This year marks the 100th anniversary of The Vagabond, Colette's classic novel that describes the simultaneous decadence and grittiness of Paris in 1910. The book is set against the backdrop of the music-hall dressing room, the vaudeville stage, and — probably most interesting to Apartment Therapy readers — the bohemian Parisian flat.
Like many of Colette's books, The Vagabond is about a woman — Renée Néré — who has chosen an unconventional path. As the book begins, she's divorced, making a living at the music-hall, and renting an apartment in a building that "compassionately shelters quite a colony of 'ladies on their own'." This passage offers a glimpse into the way the author used interior décor to allude to a character's outsider status:
- "The problem is, since I have been living alone, that I have had to live, then divorce, then to go on living. To do all that demands incredible activity and persistence. And to get where? Is there, for me, no other haven than this commonplace room done up in gimcrack Louis XVI?"
A celebrated novelist in her lifetime, Colette wrote about the material world — including fashion, nightlife, food, and interior design — in a way that was substantial enough to earn her a lasting place in the literary canon but commercially appealing enough to inspire a branded mini-empire.
Her first novels — a series of semi-autobiographical books about a heroine named Claudine — inspired "Claudine" cigarettes and face powders at the beginning of the 1900s. Even today, her legacy is tied to commercial success. Her name now belongs to a contemporary cutting-edge Parisian boutique, located just blocks away from her former apartment at the Palais Royal, and just last year, Michelle Pfeiffer starred in the 10th film adaptation of one of her novels, the 1920 book Chéri.
Colette's books were often described as "shocking" and "scandalous," and her life was no less so. In her twenties, she married a man 15 years her senior. In her thirties, she divorced him, began performing at the Moulin Rouge, and had a long lesbian relationship with the Marquise de Belboeuf, a fellow performer known as "Missy." In her thirties, Colette married newspaper editor Henri de Jouvenel, had a notorious affair with his son, and divorced. (Like many of the events in her life, the affair inspired a book, The Ripening Seed.) In her sixties, she married her third husband, a man 17 years her junior.
She lived in many different homes, from a house in St. Tropez to an apartment in the Palais Royal, where she stayed into old age. It was there, during WWII, that she hid her third husband — Maurice Goudeket — in an attic to keep him from being found by Nazis. After the war, she hosted local luminaries at her home, including Jean-Paul Sartre and Jean Cocteau.
In 1945, she became the first woman ever admitted into the prestigious Académie Goncourt, of which she later became president. In 1953, a year before her death, she became a Grand Officier of the French Légion d'Honneur.
It was around this time that Julia Child spotted the "Grande Dame" in her special seat reserved at the Véfour — Paris' ancient and famous "restaurant gastronomique." "She was a short woman," Child wrote in My Life in France, "with a striking, almost fierce visage, and a wild tangle of gray hair. As she paraded regally through the dining room, she avoided our eyes but observed what was on everyone's plate and twitched her mouth."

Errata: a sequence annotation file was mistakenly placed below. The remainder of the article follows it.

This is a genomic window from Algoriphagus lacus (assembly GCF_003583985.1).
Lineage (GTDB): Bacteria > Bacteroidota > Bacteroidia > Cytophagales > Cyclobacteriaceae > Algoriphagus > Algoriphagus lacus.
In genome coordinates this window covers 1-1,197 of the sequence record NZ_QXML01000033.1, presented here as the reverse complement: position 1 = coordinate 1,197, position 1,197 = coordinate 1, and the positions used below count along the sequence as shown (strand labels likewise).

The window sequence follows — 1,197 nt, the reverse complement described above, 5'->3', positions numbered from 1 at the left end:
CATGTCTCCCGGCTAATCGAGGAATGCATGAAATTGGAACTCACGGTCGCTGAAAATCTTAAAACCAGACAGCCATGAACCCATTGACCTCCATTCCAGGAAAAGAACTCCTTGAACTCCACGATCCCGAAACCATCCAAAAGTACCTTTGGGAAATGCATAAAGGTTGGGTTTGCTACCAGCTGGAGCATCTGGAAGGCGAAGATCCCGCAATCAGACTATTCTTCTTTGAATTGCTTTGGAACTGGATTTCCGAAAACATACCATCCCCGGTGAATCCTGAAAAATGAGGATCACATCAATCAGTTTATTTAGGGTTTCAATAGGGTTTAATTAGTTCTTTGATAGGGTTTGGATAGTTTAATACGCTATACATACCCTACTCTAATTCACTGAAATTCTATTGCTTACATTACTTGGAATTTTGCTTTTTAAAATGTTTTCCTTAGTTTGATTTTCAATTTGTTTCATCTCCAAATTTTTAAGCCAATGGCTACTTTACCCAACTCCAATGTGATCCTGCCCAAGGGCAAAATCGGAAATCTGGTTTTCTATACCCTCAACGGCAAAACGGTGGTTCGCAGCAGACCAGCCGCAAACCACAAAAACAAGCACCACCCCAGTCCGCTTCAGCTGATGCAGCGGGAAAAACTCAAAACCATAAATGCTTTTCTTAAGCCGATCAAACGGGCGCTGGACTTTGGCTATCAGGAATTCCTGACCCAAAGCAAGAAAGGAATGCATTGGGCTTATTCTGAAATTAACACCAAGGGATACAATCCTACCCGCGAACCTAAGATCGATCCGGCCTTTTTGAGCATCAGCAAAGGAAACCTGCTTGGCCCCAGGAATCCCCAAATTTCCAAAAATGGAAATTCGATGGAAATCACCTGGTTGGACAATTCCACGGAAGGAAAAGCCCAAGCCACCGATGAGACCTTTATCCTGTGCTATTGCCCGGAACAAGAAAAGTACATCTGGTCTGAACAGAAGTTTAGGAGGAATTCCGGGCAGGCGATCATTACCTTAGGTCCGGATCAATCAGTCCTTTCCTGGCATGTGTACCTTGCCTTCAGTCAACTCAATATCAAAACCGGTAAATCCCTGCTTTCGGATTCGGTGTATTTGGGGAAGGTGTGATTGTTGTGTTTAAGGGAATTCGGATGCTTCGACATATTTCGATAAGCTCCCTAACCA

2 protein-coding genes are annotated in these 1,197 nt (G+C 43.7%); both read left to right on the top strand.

Like Paris itself, Colette was both elegant and rough around the edges. Biographers and journalists have followed her life through various French addresses (see links below), from her origins in Burgundy to the gardens near the Louvre, where she often walked in her later years. But the best way to get a sense of Colette's Paris is to read her books — she wrote 80 of them, many now out of print, but others confirmed classics.
SELECT COLETTE BOOKS TO READ FOR INSPIRATION
- The Complete Claudine Books (1900-1904)
- The Vagabond (1910)
- Chéri and The Last of Chéri (1920-1926)
- My Mother's House (1922) and Sido (1930)
- Break of Day (1928)
- The Pure and the Impure (1932)
- Gigi (1945)
- The Collected Stories of Colette (various dates)
SELECT COMMENTARY ON COLETTE & DESIGN
- Colette's Paris from the LA Times
- Colette: Home of the Heart by Deirdre Bair for the New York Times
- Secrets of the Flesh: A Life of Colette by Judith Thurman
- Rooms of Their Own: How Colette Uses Physical and Textual Space to Question a Gendered Literary Tradition by Helen Southworth, University of Oregon
OTHER STYLE ICONS
Photos: (1) Colette, 1951, Yale Collection of American Literature, Beinecke Rare Book and Manuscript Library, (2) Un petit marin au regard mutin, 1901, Collection De Jouvenel - Musée Colette - Saint-Sauveur-en-Puisaye dans l'Yonne, used under public domain, (3) Collette by Jacques Humbert, 1896, used under public domain via Wikimedia Commons, (4) Colette rue de Courcelles, 1905, Collection De Jouvenel - Musée Colette - Saint-Sauveur-en-Puisaye dans l'Yonne, used under public domain, (5) Henri de Tolouse Lautrec, At the Moulin Rouge, 1892/1895, Collection of the Art Institute of Chicago, used under public domain via Wikimedia Commons, (6) Colette in a publicity still for the 1907 pantomime Rêve d'Égypte, used under public domain via Wikimedia Commons, (7) Colette et Henry de Jouvenel, 1917, Collection De Jouvenel - Musée Colette - Saint-Sauveur-en-Puisaye dans l'Yonne, used under public domain, (8) Colette, the Vagabond, at Amazon.com, (9) Colette, Break of Day at Amazon.com, (10) Michelle Pfeiffer playing a Colette-inspired character in the 2009 film, Cheri via IMDB